At the tender age of 8, McKenzie Smith* has undergone more disruptive home environments than most of us experience during our journey from ‘childhood’ to ‘adulthood.’ Her family’s struggles have brought them to their current status enrolled as clients in a local, non-profit welfare organization. This organization works to assist homeless and challenged families regain their feet after a period of rocky life occurrences, especially families with young children suffering from such instability. Most of the families enrolled in the program are single parenting one or more children, and many of the kids positioned here have been in transitory living conditions for years before reaching this safe-home.
You see, McKenzie is my neighbor, as are many of these family clients, living in a large, house-like apartment building on the street corner near my home. The kids walk to school around the block alongside my own children, as a weekly elementary school volunteer I see them in the classroom, and I see them outside playing many evenings throughout spring, summer, and fall. I didn’t know any of them very well when I first moved here two years ago, which was just 2 months before I started work as a Project Coordinator with FSPW.
At work, I was surprised to hear about the cooperative opportunity with this organization that the Program Manager of our wilderness advocacy group had been fortunate to come across and develop. He explained to me that my new project for the summer was leading hikes with children enrolled in this local program… in other words, my neighbors. Quite frankly, it was easy to be a bit skeptical. Since I have had the chance to observe them rather closely (really I have not much choice), it is clear their parents are preoccupied and burdened with life tasks, as the kids are outside a lot, and in many instances alone. They are loud, a lot of the time. They squabble. Their exasperated parents come, yelling at them out of a place of mis-handled concern, and I can only imagine how difficult the tasks facing these families must be, how hard it must be to focus when you can’t even find work. The kids sometimes find things to do in the chain-link fence demarcation that is their backyard, but are often left to bide time in the front yard, and traipse out in the street when they are unattended to.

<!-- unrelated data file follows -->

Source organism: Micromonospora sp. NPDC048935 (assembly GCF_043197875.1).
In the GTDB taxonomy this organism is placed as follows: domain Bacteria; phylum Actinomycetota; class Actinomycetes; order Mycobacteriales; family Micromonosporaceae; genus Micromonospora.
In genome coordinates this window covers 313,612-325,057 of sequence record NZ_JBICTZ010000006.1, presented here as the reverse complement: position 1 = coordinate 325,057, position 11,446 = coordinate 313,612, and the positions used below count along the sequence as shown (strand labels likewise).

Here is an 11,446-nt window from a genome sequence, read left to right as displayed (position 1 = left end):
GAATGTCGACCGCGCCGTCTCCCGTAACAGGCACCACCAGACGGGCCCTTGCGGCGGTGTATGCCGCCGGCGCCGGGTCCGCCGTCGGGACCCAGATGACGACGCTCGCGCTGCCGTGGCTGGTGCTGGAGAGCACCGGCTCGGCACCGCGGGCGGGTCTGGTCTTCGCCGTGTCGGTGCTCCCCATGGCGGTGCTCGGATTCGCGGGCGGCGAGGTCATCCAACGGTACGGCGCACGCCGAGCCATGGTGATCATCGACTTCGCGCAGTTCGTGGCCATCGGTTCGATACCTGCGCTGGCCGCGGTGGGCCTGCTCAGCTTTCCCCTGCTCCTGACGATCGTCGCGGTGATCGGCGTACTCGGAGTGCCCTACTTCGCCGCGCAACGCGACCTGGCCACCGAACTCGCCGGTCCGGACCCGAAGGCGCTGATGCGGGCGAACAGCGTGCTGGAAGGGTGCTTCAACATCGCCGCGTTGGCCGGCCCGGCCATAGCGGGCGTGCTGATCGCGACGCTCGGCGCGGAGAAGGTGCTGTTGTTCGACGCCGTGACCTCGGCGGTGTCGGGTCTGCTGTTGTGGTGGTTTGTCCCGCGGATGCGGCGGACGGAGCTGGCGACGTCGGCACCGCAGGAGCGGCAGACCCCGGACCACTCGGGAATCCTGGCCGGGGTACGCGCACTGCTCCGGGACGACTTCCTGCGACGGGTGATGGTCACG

Above all the commotion their living circumstances may have caused them, in observing them it was instantly striking to me how readily these kids bonded with each other. They are definitely a crew. Out there on the street corner, they are quite the unnamed gang of kids. And a little wild, a little rough. Something reminiscent of ‘Little Rascals meets Lord of the Flies….’
Would these kids really give two-hoots about being driven out to the wilderness to be stuck with some strangers in the woods? Or even want to? Would they be able to mind simple rules for behavior and stay interested for a whole day?
Well, it turns out, they did!
These kids were absolute natural phenomena out-of-doors. When we got them on the trail, they were full of energy, they were curious, they were clumsy, and they were just simply great kids happy to be out together doing something different. They liked the flowers they saw, the little water seeps running through the trail, BUGS, large cobbles to hop on top, sticks that resembled walking canes….
Every two weeks, when it was the day of the FSPW Kids’ Community Hike, I never knew which kids, or how many kids, would show up. And every two weeks, without fail, I would be greeted at the rendezvous by a big huge van buckled full of ‘em. Many kids came out on all trips. Others joined some but not all. But smiling, always smiling, were the participants who showed up on those mornings, ready to explore wherever we would take them.